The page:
From day one, your little one has been taking in everything around him. Even before he was born, he was absorbing everything he was listening to and, as he starts expressing his first words, you’ll see how much he has to say.
He might start with sounds that do not mimic exact words, but step by step he will begin to perfect them. This is called phonology, which refers to how speech and word sounds are used and organized in your child’s language, as he learns to talk.
Phonology is a cognitive skill and it is a strong predictor of future academic success. Even though it begins quite early, children don’t really begin to speak in anything that approximates meaningful words until they are about one year old.
Your son goes through this developmental process because he needs to learn to coordinate his tongue, lips, teeth, and other muscles to articulate properly. As your child continues to develop, he will stop using what seems like random speech sounds and begin articulating and enunciating increasingly complex sentences.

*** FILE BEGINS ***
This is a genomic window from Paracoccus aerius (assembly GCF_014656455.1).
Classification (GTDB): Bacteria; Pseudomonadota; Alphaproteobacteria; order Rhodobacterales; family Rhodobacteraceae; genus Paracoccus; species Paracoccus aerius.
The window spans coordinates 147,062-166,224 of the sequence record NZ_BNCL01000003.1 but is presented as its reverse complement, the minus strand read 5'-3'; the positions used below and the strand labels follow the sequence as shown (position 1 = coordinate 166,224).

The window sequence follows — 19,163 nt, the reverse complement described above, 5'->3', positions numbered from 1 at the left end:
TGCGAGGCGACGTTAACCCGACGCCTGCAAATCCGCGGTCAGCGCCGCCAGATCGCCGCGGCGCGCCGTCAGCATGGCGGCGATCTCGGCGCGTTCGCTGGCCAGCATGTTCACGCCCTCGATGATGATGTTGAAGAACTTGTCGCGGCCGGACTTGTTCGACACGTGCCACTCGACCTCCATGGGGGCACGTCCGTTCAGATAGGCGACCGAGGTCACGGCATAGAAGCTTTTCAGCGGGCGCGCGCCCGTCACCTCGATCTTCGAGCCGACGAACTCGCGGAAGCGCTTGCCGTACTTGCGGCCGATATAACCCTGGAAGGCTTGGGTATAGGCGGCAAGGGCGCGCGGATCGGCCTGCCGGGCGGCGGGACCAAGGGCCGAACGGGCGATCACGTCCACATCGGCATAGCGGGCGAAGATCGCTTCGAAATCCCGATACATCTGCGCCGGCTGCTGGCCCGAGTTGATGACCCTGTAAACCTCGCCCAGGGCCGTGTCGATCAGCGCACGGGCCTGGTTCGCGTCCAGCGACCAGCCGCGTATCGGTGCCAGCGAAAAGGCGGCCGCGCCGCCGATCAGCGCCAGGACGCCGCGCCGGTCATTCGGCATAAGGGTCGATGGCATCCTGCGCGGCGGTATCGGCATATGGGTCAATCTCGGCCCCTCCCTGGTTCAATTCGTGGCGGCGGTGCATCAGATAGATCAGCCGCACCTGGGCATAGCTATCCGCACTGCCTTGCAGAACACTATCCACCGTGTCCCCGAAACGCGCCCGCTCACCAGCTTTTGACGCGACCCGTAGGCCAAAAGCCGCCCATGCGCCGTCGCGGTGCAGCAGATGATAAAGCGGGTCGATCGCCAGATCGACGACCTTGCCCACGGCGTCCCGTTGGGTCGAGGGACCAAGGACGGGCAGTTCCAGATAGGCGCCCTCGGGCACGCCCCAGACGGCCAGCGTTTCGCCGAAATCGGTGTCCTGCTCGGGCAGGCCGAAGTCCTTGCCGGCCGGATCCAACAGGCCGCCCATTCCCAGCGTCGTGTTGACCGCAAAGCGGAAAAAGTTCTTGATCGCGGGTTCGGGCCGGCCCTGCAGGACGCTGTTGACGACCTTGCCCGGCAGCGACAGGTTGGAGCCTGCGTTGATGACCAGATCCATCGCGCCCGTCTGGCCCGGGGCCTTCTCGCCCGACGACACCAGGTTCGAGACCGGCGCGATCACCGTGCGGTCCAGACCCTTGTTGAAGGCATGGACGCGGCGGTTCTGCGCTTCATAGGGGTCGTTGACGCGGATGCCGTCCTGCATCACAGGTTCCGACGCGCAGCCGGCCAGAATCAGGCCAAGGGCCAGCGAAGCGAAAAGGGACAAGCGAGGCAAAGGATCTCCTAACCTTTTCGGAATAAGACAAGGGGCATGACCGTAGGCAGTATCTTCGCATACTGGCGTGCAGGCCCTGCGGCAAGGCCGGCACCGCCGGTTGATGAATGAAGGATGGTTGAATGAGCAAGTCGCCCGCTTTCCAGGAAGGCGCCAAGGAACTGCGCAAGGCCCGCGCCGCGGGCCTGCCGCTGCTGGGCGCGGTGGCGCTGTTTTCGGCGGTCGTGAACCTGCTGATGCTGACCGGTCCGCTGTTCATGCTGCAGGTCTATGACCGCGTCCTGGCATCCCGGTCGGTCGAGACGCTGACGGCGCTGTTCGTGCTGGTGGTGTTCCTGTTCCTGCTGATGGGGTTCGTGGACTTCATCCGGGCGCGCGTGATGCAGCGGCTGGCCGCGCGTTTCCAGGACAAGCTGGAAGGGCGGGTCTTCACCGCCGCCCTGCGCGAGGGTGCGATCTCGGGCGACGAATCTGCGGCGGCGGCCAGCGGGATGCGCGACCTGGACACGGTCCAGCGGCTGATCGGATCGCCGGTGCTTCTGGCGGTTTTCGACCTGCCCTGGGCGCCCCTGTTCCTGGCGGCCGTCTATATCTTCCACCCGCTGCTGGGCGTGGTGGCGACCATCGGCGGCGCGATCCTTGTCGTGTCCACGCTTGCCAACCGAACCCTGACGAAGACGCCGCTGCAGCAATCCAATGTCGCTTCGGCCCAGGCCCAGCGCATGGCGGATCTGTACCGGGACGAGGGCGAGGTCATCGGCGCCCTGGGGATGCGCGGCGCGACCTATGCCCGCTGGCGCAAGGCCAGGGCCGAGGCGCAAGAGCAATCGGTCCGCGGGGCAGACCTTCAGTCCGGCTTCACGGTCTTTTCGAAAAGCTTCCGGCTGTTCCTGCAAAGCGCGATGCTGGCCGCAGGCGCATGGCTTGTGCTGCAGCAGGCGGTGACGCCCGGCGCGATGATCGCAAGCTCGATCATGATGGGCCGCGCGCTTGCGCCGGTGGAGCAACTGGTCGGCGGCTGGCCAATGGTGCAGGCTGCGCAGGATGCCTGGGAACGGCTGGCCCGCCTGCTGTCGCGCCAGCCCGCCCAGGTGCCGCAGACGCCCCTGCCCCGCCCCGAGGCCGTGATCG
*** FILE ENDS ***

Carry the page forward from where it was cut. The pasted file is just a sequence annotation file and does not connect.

How can you help him out?
Some sounds are more difficult than others due to the place in which the articulation takes place. To pronounce them, your little one needs to coordinate the necessary movements; for sounds to come out he needs to control the constriction of the vocal tract.
The pronunciation of a consonant will depend on where in the vocal tract the constriction is made and how narrow it is. It also depends on a few other things, such as whether the vocal cords are vibrating and whether air is flowing through the nose.
Between 18 and 36 months, your little one will reach several milestones when it comes to consonant pronunciation. He might begin pronouncing words that begin with “m” and then extending to other consonants. The best way to help him out is exposing him to varied language.
Later on, we’ll explain more in detail which consonants he will pronounce first, and how are they classified by articulation points. This way, you’ll know more about such an important milestone!
To read more go to: Pronunciation in your little one Part 2
More on language: Language milestones: Answering simple questions